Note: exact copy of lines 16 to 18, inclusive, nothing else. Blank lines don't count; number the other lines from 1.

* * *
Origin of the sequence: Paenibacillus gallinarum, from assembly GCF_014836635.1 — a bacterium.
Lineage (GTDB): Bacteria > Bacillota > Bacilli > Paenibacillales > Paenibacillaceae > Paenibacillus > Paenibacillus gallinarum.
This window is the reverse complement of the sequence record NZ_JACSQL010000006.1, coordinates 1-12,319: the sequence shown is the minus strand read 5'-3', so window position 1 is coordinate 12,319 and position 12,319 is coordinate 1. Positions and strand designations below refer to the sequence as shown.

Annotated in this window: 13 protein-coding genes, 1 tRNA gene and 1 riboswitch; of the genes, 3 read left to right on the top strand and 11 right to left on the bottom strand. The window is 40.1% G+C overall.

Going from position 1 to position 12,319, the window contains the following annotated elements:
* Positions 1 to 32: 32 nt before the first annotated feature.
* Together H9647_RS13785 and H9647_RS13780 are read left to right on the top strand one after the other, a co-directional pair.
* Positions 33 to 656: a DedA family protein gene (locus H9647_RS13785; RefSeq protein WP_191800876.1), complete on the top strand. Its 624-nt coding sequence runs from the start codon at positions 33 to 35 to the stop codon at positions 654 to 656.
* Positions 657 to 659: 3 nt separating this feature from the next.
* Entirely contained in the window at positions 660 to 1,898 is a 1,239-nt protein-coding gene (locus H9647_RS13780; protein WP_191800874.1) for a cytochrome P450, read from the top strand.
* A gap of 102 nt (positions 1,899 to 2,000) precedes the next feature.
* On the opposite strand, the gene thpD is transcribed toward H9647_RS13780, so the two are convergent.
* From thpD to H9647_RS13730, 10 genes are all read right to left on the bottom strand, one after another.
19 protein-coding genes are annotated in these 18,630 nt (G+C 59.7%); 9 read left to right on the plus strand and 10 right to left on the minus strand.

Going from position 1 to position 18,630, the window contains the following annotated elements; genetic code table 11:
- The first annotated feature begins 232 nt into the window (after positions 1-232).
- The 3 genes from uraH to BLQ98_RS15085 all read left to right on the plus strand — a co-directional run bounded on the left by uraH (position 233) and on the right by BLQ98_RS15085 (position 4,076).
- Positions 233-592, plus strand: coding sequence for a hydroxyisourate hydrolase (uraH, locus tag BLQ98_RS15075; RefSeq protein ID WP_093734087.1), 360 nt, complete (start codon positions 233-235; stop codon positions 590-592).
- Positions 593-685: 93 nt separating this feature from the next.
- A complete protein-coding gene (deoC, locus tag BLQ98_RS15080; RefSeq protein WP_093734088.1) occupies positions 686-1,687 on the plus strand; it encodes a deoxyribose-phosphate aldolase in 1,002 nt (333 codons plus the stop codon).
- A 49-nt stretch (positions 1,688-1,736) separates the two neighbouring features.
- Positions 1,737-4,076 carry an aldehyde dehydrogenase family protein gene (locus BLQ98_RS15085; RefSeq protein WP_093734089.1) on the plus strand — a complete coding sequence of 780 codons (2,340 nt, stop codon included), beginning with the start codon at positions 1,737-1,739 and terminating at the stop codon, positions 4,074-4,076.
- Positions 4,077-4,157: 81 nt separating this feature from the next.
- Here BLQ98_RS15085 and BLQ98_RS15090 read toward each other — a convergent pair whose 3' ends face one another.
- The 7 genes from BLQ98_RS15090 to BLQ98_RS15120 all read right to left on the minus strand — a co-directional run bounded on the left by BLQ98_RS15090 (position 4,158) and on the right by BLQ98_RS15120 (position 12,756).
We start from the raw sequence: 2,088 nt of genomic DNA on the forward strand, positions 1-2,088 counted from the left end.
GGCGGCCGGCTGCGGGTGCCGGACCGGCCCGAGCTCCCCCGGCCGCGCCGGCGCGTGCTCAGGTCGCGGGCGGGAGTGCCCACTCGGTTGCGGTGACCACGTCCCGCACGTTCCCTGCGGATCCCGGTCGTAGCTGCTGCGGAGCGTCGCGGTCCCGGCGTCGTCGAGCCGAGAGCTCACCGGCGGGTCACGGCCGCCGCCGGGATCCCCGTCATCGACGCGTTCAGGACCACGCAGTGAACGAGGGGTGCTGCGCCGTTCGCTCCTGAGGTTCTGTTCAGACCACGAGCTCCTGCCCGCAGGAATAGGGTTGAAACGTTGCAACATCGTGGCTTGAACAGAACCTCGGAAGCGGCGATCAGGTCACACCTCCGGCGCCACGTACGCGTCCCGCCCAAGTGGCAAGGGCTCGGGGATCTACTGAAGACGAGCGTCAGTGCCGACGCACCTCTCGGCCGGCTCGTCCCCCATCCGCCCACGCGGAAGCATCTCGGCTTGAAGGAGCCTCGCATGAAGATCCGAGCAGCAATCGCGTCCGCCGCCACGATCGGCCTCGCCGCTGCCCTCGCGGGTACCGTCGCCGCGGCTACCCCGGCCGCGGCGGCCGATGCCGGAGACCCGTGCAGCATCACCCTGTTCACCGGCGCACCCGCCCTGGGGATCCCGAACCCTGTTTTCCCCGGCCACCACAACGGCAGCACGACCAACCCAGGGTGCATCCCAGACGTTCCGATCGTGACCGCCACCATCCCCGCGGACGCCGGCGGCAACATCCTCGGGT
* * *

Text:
- The first annotated feature begins 232 nt into the window (after positions 1-232).
- The 3 genes from uraH to BLQ98_RS15085 all read left to right on the plus strand — a co-directional run bounded on the left by uraH (position 233) and on the right by BLQ98_RS15085 (position 4,076).
- Positions 233-592, plus strand: coding sequence for a hydroxyisourate hydrolase (uraH, locus tag BLQ98_RS15075; RefSeq protein ID WP_093734087.1), 360 nt, complete (start codon positions 233-235; stop codon positions 590-592).